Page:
When you're done, the frame is floating in the center of the larger box. The only thing that will do it harm is a direct hit with a fork truck. Most "casual" assaults on the sides of the box do not penetrate the box, the spacing, and the inside cardbaord. I have shipped like that across the US with no problem.

This is realatively inexpensive, yet sturdy.

Hope that was clear.
 

Rozmataz

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Wow! What great techniques...

Cliff - that is the one I couldn't remember how it was done...How would you put 2 together in one box??

and Jerry - funny - I don't trust UPS with stuff ever since my mother watched as they threw (literally) boxes of my prized possessions off the back of the truck onto the driveway - years ago!! Fortunately only one item broke.

Thanks,

Roz
 

Cliff Wilson

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I usually put one to a box, but if I were to put two in, I'd package them in the two pieces of cardboard as before, separate them with an "air space" like foam or bubble wrap, and place them with the glass facing inward.

The shipping store across the street always puts a film on the glass in case it breaks, but I haven't seen the necessity for that.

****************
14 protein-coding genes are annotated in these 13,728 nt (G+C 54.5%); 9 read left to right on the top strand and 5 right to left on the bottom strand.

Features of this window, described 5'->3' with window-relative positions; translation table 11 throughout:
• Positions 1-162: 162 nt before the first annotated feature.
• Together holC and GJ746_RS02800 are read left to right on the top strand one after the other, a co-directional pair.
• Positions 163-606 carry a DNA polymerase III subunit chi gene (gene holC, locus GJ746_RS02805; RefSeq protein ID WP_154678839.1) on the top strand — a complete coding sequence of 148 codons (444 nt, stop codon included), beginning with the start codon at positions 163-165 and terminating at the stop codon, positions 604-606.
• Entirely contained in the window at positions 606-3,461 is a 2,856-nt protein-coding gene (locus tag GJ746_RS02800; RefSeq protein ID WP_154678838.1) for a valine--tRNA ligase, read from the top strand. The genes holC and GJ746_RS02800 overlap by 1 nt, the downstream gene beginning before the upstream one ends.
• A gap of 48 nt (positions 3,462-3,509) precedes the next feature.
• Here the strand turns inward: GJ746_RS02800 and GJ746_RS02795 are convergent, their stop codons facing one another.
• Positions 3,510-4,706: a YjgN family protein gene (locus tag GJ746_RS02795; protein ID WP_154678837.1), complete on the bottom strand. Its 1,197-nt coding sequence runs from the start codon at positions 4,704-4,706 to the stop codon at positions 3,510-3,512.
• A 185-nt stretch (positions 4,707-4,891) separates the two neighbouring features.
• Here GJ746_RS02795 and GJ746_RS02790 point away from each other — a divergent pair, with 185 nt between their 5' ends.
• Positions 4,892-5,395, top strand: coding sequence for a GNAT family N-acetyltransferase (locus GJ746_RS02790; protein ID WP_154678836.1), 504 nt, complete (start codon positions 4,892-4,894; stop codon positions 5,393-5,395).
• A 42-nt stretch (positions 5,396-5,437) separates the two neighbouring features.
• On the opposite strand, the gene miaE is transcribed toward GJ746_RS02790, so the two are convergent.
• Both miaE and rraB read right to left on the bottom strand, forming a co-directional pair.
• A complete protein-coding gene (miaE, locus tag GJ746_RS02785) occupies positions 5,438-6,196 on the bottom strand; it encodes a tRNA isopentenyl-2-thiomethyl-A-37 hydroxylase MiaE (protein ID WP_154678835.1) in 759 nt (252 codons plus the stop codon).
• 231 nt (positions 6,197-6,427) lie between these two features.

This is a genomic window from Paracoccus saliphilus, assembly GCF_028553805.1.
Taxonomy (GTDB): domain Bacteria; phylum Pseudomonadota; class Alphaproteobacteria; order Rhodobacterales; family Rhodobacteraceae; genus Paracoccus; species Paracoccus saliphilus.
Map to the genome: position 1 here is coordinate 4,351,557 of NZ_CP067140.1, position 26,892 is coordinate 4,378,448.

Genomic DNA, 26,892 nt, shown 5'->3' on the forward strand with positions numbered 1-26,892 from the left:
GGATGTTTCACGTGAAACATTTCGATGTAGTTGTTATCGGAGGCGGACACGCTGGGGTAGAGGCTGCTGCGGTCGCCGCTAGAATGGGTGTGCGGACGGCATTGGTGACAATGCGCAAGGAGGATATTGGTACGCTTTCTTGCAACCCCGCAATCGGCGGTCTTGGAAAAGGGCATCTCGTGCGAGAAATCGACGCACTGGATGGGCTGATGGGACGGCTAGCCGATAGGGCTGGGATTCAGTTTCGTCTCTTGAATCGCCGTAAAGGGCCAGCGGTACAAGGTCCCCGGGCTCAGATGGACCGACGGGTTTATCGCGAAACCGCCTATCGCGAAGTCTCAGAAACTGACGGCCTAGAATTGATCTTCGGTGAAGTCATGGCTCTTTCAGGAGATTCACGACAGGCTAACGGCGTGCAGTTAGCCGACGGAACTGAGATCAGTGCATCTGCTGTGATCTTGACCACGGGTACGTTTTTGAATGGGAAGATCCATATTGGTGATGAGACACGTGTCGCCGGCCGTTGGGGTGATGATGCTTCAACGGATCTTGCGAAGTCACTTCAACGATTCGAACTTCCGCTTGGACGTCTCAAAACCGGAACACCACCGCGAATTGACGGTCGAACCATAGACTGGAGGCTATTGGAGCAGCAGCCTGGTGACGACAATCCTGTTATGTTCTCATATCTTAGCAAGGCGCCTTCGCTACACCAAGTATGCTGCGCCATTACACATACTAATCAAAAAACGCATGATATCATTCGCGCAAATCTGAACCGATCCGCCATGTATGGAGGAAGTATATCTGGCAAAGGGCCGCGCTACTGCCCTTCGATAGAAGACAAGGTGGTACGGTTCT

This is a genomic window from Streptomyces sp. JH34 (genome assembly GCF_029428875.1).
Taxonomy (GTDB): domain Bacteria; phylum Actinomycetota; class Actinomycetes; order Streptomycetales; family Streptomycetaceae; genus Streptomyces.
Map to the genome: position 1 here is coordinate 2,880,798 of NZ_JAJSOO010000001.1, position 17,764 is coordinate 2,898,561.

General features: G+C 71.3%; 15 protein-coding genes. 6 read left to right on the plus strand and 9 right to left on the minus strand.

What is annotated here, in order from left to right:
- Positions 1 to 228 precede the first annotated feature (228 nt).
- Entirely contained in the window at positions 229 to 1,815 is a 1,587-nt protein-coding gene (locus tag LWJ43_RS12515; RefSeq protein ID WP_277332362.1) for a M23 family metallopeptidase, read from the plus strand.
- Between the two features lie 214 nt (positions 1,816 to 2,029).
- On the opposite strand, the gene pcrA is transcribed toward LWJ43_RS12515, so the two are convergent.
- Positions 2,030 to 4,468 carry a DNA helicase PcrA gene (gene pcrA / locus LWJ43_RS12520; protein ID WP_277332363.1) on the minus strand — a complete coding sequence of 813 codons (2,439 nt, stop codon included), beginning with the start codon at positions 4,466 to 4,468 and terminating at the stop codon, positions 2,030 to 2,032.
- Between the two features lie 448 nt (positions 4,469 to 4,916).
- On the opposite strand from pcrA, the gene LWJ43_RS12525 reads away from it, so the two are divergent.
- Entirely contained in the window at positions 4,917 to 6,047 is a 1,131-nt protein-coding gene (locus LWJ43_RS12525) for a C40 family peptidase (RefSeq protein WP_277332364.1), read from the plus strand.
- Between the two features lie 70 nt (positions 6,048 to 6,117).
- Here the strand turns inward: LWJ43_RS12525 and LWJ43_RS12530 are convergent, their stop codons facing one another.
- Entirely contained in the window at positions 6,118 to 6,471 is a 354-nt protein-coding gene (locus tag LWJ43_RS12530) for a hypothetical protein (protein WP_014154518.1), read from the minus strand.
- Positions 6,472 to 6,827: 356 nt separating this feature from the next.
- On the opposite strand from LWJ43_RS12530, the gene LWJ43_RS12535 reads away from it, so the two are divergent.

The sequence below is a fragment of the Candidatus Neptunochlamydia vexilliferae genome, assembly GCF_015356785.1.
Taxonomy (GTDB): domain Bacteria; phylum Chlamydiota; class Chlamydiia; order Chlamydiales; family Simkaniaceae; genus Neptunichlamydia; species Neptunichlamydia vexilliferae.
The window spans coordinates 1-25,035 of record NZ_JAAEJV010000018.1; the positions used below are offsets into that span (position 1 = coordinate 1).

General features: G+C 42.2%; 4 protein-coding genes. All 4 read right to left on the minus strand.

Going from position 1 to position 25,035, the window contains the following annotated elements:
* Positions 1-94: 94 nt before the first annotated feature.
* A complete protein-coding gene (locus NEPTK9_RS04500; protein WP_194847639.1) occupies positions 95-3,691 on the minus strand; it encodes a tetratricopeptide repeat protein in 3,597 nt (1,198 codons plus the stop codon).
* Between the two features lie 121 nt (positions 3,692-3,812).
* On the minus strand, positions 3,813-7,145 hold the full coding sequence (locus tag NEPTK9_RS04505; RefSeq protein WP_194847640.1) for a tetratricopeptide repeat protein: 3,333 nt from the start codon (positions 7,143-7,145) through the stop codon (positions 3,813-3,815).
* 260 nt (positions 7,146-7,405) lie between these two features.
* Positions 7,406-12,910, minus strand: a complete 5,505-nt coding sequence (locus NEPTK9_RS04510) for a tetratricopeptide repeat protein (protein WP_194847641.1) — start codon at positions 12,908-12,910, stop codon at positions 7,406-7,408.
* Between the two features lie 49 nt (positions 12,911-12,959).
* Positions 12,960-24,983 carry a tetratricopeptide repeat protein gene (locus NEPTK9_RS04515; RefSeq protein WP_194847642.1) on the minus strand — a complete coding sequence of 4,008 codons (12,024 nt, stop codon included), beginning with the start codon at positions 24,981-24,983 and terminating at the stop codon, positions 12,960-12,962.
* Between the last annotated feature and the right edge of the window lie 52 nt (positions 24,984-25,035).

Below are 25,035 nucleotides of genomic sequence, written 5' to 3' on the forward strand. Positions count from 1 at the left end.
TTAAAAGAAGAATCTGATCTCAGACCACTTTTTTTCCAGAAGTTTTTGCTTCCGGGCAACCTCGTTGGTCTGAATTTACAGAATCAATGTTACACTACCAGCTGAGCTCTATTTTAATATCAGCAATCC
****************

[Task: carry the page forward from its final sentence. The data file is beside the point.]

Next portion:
Elaine

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Skaneateles,NY USA
Roz,

I use picture packers and boxes I had made to fit the packers specifically. If Greg is going to be in the area and he can let me know,I can have them at the store. I bought cases of the packers when we were shipping a lot. I can have a set(s) at the store, along with a box to use and he can take them with him. You can actually pack both and use the same box (box is large enough) - box size requires fed ex or someone [like them to ship. Post office will accept smaller boxes and they seem to arrive in better shape.
OR, check out their website:
URL=http://www.picturepacker.com]picture packer[/URL]

Greg needs to let me know ahead of time so I can bring them to the store - he can't "appear" like he usually does :D

elaine
 

wpfay

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check out www.airfloatsys.com
They build and sell corrugated cardboard boxes and flats specifically designed for shipping framed and unframed art.

For what its worth...I've had both DHL and Fedex stick the tines of a forklift through a crate made of Masonite or 1/4" plywood and 1 by material. The DHL was an empty frame, so it didn't matter. The Fedex was two framed prints...skewered.

Take note of the limit of liability and limitations on specific materials that won't be covered (glass for instance) should an incident occur with any of the major carriers. USPS is the only one you can ship items of excess value with glass and still obtain insurance directly. You will have to buy insurance from a third party should you choose to ship UPS, DHL, or Fedex.
 

Dave

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Edwardsburg, MI
Thanks for the suggestions of package comapnies. I've got a customer wanting 1400 16X20 frames over the next two year period to ship out and wants glass in the frame. I need to get the quote in and was wondering where to go for adequate shipping containers.

Thanx!

Dave Makielski

"Pull together...Get farther faster."